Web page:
pfSense LDAP

Create an LDAP Binder

Create a new LDAP Binder named 'pfsense' from the 'LDAP Binders' page. Copy the binder password and save it for later.

Enter Certificate Authority Information


Check your pfSense version

You do not need to enter Certificate Authority Information for pfSense 2.4.2 and above.

Next you need to add the Foxpass Certificate Authority to pfSense. Obtain the CA via openssl on linux / macOS via:

openssl s_client -connect  -showcerts

Copy the text starting at the first "BEGIN CERTIFICATE" to the last "END CERTIFICATE" and paste it in the ‘Certificate data’ field.

Configure the Authentication Server

Next fill out info on the 'Authentication Servers' page.

Base DN: taken from your dashboard page
Peer certificate authority: This is the CA that was created in the step above
Bind credentials: Same as the ones created for the 'pfsense' LDAP binder in Foxpass
Username Alterations: Uncheck this box

Set Up LDAP Groups

Now you need to mirror your Foxpass LDAP groups in pfSense. Make sure that the groups are set to 'Posix enabled.' In this example there is a group to allow vpn access and a second group to allow admin access to the device.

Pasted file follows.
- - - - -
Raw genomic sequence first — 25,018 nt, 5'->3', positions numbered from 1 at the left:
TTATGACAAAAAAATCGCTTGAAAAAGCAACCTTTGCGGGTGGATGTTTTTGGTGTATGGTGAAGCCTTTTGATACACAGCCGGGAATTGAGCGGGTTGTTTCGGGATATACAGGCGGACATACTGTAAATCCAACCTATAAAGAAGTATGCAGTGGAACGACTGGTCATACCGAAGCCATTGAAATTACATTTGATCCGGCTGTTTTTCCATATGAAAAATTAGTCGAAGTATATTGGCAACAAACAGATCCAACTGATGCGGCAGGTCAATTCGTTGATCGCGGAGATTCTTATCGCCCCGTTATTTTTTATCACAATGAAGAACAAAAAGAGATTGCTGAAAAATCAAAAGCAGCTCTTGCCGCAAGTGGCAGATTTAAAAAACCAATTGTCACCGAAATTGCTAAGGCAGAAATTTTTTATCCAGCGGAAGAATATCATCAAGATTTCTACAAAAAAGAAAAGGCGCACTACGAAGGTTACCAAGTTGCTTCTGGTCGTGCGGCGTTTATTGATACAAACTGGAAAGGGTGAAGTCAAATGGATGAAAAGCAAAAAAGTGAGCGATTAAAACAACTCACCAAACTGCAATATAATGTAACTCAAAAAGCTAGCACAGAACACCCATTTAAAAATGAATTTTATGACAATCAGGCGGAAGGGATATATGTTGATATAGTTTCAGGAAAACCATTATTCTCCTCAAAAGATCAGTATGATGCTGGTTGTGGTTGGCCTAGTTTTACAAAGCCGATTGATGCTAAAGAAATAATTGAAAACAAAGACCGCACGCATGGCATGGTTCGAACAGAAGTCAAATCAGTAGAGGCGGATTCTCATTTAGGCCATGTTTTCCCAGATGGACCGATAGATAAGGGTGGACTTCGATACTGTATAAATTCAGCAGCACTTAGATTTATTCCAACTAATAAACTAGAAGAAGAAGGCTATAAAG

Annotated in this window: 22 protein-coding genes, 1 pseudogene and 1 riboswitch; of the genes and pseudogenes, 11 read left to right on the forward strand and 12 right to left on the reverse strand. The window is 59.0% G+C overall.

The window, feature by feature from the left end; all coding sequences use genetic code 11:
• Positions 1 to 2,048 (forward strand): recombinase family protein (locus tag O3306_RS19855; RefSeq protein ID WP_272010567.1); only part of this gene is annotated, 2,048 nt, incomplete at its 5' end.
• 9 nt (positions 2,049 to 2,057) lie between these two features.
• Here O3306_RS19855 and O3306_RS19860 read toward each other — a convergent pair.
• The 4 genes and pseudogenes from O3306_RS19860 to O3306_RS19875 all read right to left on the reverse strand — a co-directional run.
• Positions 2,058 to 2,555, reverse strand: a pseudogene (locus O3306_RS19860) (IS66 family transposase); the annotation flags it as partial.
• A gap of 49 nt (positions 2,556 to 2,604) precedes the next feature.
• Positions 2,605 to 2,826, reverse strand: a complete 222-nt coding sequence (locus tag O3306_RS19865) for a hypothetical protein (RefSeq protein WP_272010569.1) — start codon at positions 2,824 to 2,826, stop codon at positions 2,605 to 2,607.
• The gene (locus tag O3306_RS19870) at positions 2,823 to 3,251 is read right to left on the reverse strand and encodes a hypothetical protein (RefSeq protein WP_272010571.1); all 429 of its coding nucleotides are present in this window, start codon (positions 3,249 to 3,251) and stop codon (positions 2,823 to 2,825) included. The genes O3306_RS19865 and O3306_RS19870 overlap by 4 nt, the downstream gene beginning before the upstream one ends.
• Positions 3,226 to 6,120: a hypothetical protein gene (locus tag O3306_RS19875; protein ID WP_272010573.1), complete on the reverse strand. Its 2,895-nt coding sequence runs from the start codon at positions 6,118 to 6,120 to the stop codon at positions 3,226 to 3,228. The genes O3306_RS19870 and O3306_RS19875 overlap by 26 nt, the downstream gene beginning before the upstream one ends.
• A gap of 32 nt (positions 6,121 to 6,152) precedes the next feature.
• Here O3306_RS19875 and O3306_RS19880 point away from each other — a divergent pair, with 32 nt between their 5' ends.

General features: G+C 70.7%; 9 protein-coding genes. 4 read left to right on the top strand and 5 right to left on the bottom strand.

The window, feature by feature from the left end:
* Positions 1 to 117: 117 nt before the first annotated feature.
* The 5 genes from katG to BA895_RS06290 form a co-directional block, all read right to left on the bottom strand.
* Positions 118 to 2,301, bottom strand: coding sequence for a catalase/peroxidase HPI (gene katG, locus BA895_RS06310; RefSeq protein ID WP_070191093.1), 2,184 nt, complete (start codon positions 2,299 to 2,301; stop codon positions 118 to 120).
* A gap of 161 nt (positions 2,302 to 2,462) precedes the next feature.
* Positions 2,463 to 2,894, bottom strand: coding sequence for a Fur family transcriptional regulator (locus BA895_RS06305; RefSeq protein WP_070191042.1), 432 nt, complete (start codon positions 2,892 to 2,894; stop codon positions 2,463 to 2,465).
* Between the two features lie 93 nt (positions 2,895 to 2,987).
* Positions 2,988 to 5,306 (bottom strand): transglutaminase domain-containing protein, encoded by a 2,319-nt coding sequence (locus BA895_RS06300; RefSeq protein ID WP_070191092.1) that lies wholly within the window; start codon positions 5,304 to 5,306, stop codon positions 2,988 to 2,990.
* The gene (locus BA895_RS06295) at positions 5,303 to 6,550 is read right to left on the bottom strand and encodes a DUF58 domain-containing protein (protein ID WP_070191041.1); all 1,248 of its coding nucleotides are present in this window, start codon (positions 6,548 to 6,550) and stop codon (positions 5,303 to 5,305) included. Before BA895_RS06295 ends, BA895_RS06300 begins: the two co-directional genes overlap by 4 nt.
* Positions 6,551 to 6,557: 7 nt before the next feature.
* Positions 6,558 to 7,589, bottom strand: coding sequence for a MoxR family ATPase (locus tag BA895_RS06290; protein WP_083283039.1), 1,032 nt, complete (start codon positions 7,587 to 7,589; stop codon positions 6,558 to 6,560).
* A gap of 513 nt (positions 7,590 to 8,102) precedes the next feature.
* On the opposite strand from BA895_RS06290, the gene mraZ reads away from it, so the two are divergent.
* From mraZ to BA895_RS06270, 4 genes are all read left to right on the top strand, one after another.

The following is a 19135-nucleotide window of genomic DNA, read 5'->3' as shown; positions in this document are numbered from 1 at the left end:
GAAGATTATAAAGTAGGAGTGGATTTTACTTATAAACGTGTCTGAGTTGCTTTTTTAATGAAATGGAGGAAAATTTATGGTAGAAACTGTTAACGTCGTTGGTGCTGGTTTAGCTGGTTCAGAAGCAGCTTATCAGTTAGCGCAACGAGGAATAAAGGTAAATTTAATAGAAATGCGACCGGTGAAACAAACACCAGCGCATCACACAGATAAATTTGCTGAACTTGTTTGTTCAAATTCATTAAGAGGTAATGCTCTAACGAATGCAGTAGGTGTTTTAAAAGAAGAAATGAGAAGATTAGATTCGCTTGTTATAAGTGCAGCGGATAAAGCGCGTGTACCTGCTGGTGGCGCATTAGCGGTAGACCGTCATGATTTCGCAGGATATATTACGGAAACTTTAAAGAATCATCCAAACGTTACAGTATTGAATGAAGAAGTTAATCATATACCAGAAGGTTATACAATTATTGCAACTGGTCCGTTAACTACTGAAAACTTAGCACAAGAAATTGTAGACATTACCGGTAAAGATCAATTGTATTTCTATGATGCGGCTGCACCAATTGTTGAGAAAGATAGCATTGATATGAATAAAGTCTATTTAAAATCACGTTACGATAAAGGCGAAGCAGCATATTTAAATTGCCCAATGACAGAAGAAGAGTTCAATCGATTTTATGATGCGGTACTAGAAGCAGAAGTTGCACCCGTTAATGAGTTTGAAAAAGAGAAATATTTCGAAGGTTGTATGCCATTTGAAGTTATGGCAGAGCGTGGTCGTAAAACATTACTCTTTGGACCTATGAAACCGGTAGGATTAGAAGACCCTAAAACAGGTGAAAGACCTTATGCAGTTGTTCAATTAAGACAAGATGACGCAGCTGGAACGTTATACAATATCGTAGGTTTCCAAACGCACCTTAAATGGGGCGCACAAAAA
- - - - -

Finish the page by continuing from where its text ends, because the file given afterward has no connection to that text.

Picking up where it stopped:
Within pfsense, create the matching groups and assign the desired permissions according the the documentation. 'Scope' must be set to 'Remote'

Change Authentication Service

Within System / User Manager / Setting change the 'Authentication Server' to be 'Foxpass' and click 'Save & Test.' As shown in the image the bind test will fail, but this is a pfsense ldap implementation issue and does not reflect a problem with your setup. On the Foxpass 'LDAP Logs' you can check to see if the bind worked correctly.

Test User Configuration

To test what groups a user is a member of go to Diagnostics / Authentication. This handy interface is great for troubleshooting.

Configure IPsec VPN

Before setting up ldap authentication, it's best to have a working VPN tunnel tested against a system account.